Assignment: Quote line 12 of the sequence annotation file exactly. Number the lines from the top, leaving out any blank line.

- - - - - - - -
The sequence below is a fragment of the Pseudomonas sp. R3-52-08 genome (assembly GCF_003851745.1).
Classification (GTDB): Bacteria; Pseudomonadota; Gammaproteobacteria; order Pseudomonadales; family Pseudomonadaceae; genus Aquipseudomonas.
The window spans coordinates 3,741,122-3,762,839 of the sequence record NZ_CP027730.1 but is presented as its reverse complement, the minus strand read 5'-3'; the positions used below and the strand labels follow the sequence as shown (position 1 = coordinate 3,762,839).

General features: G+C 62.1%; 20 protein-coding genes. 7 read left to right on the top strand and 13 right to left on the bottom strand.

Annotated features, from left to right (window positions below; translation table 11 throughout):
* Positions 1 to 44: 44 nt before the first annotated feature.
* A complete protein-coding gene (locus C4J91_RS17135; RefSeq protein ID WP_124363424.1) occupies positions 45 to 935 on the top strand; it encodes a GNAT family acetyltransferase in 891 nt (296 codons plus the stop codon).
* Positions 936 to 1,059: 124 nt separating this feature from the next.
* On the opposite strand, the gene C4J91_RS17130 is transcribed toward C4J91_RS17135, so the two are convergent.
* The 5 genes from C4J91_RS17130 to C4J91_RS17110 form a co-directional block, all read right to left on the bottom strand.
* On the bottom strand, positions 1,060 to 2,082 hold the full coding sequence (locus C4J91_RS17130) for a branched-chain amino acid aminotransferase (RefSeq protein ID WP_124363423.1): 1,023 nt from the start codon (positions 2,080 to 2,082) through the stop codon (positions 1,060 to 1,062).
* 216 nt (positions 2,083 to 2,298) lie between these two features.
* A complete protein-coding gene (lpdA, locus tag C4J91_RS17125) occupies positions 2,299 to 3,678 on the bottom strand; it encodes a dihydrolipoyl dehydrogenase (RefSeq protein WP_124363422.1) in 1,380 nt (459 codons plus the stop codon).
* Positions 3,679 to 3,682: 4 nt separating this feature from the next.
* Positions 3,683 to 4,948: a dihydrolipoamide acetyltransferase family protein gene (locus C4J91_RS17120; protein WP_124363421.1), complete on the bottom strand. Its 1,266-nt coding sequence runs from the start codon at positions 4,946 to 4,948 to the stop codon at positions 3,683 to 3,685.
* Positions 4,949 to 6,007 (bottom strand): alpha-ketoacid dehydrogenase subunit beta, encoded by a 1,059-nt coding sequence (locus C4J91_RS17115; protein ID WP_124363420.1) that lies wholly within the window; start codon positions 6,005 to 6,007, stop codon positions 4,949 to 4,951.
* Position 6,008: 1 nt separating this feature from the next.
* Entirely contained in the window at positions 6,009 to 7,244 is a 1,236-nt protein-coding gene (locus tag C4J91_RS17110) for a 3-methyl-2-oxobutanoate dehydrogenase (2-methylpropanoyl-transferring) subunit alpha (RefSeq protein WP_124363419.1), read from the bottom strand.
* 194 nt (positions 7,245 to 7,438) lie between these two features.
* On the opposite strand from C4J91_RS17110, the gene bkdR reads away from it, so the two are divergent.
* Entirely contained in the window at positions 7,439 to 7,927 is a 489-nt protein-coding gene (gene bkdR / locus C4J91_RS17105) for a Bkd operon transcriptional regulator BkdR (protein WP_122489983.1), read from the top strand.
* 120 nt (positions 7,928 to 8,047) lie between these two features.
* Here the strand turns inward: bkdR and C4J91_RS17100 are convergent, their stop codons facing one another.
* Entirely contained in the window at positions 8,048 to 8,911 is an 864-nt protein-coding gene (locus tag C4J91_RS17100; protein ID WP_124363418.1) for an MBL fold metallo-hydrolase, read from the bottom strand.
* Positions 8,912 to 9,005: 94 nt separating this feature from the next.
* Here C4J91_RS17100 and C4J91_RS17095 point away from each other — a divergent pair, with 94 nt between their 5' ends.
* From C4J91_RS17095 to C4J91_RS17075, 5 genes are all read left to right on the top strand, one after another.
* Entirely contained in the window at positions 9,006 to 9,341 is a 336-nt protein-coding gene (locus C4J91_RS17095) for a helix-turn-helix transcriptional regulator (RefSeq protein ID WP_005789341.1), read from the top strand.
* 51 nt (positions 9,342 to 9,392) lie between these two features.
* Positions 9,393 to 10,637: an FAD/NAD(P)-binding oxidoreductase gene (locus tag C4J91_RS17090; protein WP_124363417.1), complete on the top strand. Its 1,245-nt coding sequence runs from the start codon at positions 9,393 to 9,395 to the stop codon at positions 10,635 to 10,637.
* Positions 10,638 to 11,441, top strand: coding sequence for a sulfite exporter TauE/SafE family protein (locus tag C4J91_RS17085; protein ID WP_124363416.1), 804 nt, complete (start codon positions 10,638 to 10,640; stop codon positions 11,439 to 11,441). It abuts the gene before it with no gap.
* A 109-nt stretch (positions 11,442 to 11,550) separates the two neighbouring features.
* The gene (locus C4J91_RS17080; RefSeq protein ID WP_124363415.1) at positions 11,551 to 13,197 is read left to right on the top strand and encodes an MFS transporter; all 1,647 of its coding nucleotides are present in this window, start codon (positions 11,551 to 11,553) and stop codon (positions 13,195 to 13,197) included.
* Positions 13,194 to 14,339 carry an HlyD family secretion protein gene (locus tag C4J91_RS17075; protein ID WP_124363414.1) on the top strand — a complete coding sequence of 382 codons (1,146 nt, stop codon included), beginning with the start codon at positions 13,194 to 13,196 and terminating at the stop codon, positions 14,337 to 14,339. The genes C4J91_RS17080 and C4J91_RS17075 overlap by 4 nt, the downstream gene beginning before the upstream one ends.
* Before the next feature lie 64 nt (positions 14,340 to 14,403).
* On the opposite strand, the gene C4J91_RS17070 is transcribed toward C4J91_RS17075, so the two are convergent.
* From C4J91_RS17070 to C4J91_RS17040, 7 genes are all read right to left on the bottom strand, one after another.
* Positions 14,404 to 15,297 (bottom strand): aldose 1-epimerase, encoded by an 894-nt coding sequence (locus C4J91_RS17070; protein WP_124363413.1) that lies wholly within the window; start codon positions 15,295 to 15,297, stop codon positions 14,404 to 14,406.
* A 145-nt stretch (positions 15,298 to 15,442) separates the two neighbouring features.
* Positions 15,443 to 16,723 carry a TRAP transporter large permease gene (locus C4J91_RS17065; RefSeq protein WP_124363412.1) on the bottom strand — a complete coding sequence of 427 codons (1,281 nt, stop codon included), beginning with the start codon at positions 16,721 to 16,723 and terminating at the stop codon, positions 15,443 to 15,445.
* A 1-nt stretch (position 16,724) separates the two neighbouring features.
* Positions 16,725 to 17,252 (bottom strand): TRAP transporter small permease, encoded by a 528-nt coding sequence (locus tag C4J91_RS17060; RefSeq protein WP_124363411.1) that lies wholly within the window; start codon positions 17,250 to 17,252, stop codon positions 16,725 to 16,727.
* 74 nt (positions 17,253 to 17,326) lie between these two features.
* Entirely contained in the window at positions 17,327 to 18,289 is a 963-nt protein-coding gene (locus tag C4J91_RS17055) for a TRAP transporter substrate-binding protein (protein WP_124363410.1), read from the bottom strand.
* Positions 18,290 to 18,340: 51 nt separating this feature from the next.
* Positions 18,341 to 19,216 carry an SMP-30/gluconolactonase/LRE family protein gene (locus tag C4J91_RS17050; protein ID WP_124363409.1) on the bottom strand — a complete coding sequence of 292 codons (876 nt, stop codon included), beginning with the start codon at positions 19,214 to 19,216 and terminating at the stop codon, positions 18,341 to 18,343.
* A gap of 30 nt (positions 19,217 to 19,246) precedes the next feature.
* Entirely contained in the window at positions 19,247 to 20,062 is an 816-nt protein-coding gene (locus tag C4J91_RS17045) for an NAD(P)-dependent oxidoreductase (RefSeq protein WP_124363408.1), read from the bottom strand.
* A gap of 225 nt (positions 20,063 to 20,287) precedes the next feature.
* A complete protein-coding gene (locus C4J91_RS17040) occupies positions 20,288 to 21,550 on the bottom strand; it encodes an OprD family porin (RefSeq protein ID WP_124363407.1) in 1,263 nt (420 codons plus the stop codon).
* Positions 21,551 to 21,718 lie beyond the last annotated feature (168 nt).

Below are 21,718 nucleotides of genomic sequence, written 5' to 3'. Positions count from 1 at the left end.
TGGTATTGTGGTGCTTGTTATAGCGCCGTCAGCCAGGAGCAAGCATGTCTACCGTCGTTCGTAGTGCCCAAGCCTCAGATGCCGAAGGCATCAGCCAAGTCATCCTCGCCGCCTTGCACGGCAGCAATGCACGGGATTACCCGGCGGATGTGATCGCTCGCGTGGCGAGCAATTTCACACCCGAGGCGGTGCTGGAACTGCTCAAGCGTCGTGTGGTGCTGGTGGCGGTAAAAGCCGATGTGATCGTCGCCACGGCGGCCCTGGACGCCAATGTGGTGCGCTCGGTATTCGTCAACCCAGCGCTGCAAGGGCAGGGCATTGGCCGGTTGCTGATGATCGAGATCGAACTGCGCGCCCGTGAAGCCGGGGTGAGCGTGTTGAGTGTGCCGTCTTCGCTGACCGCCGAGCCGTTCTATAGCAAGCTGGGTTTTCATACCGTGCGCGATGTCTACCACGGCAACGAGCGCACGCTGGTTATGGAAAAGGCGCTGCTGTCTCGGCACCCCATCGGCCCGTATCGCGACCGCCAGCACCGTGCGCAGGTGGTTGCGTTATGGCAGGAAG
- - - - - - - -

* 216 nt (positions 2,083 to 2,298) lie between these two features.